Panromantic, as a term, purely refers to a person’s romantic preference – it doesn’t describe sexual orientation. For example, a panromantic can also identify as homosexual if they don’t see gender as a factor when it comes to romantic relationships and is only attracted to the same gender sexually.

That said, sex drive or activity has absolutely nothing to do with your romantic or sexual orientation. Plus, there is nothing wrong with being “hypersexual” as long as you practice safe and consensual sex.

Panromantics Fall For Everyone They Meet

Experiencing attraction to people regardless of gender doesn’t mean being attracted to everyone. Panromantic is simply a romantic orientation in which someone’s gender is irrelevant to your attraction. In the same thread, heteroromantics aren’t attracted to all members of the opposite gender, and homoromantics aren’t attracted to all members of the same gender.

Panromantics Are Desperate

If gender is an important factor in your attraction to someone, it can be easy to jump to the conclusion that someone who doesn’t care about their potential partner’s gender is willing to settle for just anyone.

But not factoring gender into your attraction doesn’t mean not having boundaries and standards. After all, gender doesn’t determine whether you’re a good partner. Panromantics may still be selective with their partners based on other factors such as similar core values, behavior, communication styles, sexual compatibility, shared interests, and needs.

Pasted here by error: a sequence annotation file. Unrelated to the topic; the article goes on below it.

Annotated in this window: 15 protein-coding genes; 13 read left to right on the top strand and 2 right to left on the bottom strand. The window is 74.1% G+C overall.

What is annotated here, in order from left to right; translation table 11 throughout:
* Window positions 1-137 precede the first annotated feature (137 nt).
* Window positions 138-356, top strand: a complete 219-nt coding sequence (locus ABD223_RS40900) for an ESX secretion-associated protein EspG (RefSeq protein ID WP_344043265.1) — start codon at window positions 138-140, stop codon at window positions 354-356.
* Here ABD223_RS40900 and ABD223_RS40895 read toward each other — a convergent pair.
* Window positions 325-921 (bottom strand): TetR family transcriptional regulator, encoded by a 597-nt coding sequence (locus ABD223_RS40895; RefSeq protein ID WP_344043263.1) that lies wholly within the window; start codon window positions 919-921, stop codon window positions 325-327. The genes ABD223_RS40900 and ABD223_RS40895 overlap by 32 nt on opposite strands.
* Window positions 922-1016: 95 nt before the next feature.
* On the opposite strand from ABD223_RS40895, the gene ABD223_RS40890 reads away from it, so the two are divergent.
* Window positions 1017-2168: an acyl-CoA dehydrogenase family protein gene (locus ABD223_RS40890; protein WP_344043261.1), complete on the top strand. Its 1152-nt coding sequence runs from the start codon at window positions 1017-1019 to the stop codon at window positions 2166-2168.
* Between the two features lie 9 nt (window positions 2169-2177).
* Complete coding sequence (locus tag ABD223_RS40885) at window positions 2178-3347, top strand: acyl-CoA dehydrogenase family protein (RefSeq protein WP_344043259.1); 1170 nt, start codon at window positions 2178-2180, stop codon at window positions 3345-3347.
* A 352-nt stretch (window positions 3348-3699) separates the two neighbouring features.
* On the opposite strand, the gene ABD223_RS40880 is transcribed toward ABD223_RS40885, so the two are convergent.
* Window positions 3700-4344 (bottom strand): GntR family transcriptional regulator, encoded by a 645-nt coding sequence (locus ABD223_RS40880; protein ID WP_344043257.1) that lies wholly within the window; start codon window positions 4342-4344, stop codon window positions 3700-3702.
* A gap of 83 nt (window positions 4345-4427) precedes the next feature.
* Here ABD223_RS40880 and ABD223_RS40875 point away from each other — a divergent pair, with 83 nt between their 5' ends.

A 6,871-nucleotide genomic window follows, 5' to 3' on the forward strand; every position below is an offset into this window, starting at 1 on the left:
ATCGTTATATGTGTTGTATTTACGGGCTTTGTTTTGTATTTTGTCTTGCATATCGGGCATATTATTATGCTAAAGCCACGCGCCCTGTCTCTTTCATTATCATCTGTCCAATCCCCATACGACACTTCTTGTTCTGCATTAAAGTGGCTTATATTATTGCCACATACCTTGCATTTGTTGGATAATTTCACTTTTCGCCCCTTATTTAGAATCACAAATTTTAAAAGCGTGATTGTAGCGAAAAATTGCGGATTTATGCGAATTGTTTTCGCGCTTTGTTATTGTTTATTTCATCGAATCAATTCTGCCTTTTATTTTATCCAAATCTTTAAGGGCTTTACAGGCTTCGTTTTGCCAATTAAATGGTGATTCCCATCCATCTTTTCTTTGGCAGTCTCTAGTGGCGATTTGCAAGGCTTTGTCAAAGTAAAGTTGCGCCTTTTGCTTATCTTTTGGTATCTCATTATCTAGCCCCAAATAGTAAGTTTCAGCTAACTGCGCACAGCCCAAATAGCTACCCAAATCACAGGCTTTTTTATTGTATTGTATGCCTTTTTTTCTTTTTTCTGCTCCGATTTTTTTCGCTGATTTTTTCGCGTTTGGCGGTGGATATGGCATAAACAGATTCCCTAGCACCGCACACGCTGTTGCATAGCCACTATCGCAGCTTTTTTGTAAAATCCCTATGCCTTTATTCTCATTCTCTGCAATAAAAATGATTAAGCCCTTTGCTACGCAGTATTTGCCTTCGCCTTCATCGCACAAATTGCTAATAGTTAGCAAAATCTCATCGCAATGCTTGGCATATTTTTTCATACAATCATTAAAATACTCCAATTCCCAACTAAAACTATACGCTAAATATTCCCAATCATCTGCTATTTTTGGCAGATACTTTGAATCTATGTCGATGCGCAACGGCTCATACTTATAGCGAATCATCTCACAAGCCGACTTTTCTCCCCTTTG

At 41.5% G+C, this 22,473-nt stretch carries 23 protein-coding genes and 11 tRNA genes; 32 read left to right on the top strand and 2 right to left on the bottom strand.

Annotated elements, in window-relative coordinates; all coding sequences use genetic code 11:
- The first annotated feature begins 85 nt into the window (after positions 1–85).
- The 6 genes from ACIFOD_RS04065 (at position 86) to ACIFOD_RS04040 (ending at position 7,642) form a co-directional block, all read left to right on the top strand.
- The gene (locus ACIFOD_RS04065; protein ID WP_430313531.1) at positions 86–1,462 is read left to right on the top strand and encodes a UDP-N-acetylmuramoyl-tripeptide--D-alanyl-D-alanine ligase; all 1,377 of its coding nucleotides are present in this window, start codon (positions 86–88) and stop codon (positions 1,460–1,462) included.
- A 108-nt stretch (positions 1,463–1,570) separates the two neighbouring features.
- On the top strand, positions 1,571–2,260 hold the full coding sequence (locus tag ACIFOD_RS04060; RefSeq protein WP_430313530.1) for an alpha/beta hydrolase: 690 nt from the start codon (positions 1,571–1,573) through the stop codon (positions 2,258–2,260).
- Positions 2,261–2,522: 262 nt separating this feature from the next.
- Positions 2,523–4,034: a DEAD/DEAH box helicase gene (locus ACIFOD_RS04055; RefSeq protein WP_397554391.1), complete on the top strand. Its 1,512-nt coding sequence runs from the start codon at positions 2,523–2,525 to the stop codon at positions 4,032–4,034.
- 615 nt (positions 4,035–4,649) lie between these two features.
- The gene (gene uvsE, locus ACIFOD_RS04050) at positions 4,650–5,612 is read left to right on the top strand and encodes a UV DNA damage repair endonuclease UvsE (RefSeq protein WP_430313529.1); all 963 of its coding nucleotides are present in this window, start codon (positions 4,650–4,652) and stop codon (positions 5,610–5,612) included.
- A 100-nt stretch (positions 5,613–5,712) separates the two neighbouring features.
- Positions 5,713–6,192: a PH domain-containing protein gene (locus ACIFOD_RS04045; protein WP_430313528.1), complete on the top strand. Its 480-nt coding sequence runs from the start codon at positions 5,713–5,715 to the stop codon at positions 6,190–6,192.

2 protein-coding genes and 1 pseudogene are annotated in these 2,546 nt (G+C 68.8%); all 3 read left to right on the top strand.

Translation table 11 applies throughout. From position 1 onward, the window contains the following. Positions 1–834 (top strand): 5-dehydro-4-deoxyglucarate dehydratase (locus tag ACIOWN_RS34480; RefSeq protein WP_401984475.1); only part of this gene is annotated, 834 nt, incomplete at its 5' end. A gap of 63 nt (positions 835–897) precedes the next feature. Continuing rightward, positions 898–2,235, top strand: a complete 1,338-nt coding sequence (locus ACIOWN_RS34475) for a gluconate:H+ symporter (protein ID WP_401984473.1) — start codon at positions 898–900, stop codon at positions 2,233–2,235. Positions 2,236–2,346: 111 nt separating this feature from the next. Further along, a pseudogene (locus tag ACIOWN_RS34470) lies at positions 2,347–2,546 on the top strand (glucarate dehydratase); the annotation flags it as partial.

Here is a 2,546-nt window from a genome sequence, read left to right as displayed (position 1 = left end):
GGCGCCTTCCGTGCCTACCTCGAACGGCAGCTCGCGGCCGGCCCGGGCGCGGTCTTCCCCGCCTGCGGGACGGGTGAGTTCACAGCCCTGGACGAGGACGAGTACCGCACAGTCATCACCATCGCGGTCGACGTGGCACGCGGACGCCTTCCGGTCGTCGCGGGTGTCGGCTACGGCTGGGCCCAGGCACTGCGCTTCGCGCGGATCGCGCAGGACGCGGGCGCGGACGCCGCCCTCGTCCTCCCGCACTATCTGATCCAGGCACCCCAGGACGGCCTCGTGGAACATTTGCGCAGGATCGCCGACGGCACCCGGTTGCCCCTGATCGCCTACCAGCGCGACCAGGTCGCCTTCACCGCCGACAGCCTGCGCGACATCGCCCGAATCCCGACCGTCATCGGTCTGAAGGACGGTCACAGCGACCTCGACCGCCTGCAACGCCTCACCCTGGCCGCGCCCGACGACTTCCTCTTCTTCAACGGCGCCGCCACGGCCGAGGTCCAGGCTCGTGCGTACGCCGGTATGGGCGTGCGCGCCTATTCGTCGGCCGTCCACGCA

Panromantic people: you are wonderful

— LGBTQ+ Positivity Bot (@LGBTQUpdateBot) July 16, 2022

3 Signs That You Might Be Panromantic

Other Romantic Orientations Feel Too Limited

Even though they describe who you are attracted to, orientations like gay, lesbian, bi, and straight are just as much about with whom you aren’t attracted. If you feel that other labels don’t describe the whole of your experience, panromantic might be just the term for you.

You’ve Been Attracted To People Of Multiple Genders

One major sign you might be panromantic is if you’ve experienced romantic attraction toward people of different genders, such as women, men, and non-binary folks. That said, there are other multiromantic orientations, such as:

Biromantic: Attraction to two or more genders (typically one’s own and other genders), may have a gender preference (e.g., more attracted to men than women)

Polyromantic: Attraction to many (or multiple) but not all genders

Omniromantic: Attraction to all genders but are not “gender-blind”

Gender Is Not A Factor When You Imagine A Long-Term Partner

When panromantics think about what qualities they want in a long-term partner, gender isn’t one of them. They can see themselves with a person of any gender, prioritizing other factors like trust, level of intimacy, and emotional connection.

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Final Thoughts

Being panromantic means that gender doesn’t affect your romantic attraction to someone – in fact, many panromantics describe themselves as “gender-blind”. This means that, instead of your potential love interest’s gender, you may look at other factors such as common values and goals, shared hobbies and interests, personality, etc. when determining compatibility.